Next Wednesday will see the announcement by this property investment and car parking group of its results for the year to end June.
They are expected to show a swing into a small loss.
However, this current year appears to have started well and already indicates that it will be profitable.
What is more its shares are trading at a third of their net asset value.
Town Centre Securities (LON:TOWN) is a Leeds-based group operating a high quality portfolio of property assets.
It was set up by Arnold Ziff way back in 1959 and has since then built up its assets to include over 360,000 sq. ft. of prime office space, over 1m sq. ft. of commercial and retail space, residential properties, car parks and hotels.
Operating mainly in Leeds, Manchester, Glasgow and London, it has created mixed-use developments close to main transport hubs.
Its strategy is to actively manage its portfolio for income and capital growth.
With a policy of investing in locations able to show sustainable growth, where it can work with its tenants to improve their properties and needs, the group also disposes of its properties that no longer meet its criteria.
The virus impact
The group always considered that the backbone of its activities was its reliable and repetitive income stream, however Covid-19 hit it hard, especially in its car park operations.
In the 2020/2021 trading year revenues are expected to have been sliced from £29.0m to £22.5m, hitting the previous £2.1m pre-tax profit into a loss of £1.8m.
That should have seen the previous fully diluted earnings of 4.9p being replaced by a loss of 2.3p per share.
But there are clear signs of recovery for this current year – already hinted at by the group’s continued payment of a dividend of 1.8p per share (5.0p).
Rent collection suffered a moderate blip, with the car parking side being worst impacted.
There must have been a significant swing back in the takings of the group’s 18 CitiPark car parks as lockdown restrictions ended.
On a sales per business basis out of the 2020 revenue figure of £27.2m property rentals made up 54.4% of the income, while car parks made up 35% and the hotel interest was just 6.6%.
Analyst Tom Musson at Liberum Capital, the group’s brokers, sees a healthier picture for this current year to end June 2022.
He estimates revenues recovering to £27.2m and a bounce back to £3.1m of pre-tax profits, worth 6.9p in earnings and covering a healthy 6.3p per share dividend.
His expectation is for the group’s net tangible assets figure having dipped from 285p to 278p per share in the last year, will recover to 284p this year and up to 289p next year.
The year to end June 2023 he expects around £28.0m of revenues and £3.8m of profits, worth 8.2p in earnings and covering an even healthier 7.8p per share in dividend.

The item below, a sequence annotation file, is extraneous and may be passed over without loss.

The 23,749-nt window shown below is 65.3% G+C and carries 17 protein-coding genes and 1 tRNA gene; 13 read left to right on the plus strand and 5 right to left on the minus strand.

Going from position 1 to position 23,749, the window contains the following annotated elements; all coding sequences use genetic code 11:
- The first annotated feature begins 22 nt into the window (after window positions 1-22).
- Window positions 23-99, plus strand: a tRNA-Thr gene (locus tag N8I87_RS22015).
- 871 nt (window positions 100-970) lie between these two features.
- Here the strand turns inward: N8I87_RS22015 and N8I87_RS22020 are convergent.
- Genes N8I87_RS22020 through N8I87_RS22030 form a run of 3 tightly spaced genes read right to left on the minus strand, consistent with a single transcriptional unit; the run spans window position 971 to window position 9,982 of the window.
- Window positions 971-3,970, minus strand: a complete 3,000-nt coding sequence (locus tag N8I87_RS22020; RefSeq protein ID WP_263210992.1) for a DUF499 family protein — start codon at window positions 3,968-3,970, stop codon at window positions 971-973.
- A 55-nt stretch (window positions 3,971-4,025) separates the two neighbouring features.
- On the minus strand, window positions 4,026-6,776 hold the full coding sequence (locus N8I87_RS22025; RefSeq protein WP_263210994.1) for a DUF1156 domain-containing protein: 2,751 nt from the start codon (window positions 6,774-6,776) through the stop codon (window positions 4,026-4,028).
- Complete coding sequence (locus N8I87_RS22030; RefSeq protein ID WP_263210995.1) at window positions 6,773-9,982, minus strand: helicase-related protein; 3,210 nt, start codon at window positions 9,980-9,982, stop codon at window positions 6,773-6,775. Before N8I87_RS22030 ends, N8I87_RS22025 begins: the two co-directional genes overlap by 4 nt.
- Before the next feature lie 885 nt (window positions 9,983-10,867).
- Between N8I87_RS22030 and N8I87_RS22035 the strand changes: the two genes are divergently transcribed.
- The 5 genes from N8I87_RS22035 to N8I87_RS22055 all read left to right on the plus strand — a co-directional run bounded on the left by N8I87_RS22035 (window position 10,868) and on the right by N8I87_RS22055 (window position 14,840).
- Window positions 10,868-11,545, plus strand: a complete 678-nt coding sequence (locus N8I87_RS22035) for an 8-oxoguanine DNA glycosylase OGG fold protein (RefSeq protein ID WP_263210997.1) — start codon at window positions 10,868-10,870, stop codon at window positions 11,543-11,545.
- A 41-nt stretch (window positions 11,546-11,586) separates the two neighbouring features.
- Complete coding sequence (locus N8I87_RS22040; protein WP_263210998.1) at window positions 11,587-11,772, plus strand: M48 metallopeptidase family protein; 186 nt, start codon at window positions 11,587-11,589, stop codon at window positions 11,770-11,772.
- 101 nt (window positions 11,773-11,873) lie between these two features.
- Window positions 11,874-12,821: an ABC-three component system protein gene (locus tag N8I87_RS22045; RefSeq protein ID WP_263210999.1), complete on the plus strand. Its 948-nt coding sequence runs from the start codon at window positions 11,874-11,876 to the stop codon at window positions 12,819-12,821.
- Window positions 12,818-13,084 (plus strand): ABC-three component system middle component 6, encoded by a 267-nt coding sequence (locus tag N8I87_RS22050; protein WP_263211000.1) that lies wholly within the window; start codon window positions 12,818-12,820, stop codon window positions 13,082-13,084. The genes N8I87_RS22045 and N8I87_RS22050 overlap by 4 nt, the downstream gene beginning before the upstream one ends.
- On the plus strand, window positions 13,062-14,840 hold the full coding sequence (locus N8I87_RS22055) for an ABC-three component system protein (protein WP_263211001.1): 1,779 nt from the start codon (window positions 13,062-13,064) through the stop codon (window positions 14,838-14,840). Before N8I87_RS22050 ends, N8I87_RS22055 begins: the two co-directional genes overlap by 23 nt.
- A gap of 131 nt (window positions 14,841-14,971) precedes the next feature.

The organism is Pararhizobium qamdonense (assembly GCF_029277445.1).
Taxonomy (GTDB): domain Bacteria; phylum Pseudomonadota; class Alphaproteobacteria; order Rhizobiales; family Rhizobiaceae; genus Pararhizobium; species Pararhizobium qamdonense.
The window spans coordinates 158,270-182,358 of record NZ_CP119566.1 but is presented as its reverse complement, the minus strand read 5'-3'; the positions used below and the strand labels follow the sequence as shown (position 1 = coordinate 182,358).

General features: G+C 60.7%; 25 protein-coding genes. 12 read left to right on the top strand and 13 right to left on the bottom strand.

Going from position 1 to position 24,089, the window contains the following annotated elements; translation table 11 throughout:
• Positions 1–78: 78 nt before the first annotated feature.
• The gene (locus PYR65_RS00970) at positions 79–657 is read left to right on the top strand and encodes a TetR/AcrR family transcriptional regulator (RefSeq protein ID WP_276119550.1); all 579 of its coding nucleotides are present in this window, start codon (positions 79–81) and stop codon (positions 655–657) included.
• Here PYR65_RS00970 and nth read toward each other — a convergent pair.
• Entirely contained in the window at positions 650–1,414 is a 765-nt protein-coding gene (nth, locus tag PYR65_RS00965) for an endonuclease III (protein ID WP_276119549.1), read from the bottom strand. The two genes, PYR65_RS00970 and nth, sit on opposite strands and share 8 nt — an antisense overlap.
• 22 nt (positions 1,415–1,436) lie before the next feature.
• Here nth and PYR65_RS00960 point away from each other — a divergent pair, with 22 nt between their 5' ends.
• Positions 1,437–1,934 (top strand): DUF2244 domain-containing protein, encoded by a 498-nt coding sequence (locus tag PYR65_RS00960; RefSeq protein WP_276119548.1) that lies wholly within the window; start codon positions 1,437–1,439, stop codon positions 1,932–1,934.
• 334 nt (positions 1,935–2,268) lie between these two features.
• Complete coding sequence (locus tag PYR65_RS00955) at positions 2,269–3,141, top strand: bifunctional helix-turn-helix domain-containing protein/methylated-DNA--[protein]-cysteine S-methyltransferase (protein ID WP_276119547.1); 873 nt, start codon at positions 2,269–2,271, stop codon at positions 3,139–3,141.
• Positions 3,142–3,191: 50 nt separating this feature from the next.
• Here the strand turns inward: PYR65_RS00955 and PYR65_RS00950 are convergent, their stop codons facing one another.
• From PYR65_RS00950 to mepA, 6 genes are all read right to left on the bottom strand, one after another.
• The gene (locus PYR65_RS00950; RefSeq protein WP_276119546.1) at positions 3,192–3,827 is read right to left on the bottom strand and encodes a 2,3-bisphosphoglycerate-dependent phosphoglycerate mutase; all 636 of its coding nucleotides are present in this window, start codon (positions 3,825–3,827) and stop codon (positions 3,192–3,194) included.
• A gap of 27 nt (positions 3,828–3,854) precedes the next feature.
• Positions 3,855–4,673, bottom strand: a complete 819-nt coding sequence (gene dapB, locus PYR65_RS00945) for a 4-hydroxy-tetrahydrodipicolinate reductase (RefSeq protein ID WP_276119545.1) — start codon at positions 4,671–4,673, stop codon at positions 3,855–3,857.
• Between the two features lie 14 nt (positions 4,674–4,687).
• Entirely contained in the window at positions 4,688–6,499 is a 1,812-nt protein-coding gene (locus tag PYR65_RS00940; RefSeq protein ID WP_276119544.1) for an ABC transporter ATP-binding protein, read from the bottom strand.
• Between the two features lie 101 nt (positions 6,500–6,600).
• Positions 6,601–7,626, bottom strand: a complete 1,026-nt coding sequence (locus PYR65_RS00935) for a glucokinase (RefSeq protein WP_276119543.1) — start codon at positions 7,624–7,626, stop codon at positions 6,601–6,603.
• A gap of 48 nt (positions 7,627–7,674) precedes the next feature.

Musson has a ‘buy’ rating on the group’s shares with a recently raised price objective of 190p.
The group is a REIT
Way back in October 2007 the group became a Real Estate Investment Trust (REIT) which means that 90% of the profits of the property rental business, after certain deductions, must be distributed to shareholders as a Property Income Distribution.
Hence the high dividend.
Family controlled equity and share buybacks
There are some 52.95m shares in issue.
A year ago, the group announced a £5m share buy-back programme for up to 15% of its equity. A similar programme in the earlier 2000’s significantly enhanced shareholder returns over the years.
Larger shareholders include Ann Manning (12.1%), Edward Ziff (10.4%), JP Morgan (Suisse) (9.13%), New Fortress Finance Holdings BVI (9.07%), Michael Ziff (4.90%), ICBC Standard Bank (2.37%), West Yorkshire Pension Fund (1.96%), Ruth Hanbury (1.88%), Marjorie Ziff (1.68%), and Hargreaves Lansdown Asset Management (1.50%).
I have followed the Ziff family and their property group for the last couple of decades and have always remembered that it has a very useful car park business.
That Covid-19 hit it for six and impacted the share price is to new investors advantage, enabling them to take the lower priced opportunity to buy into ‘progressive value’.
I can remember when this group’s shares hit nearly 700p way back in the summer of 2006.
This time last year they were down to just 85p.
The subsequent reassurances from the group around its various announcements have helped the price to recover to the current 130p.
Chairman and Chief Executive Edward Ziff recently commented that he is looking forward to seeing the recent strong recoveries continuing in the current financial year.
I now set a Target Price of 165p for the group’s shares and await a set of positive current year indications when the group reports its finals next Wednesday (24).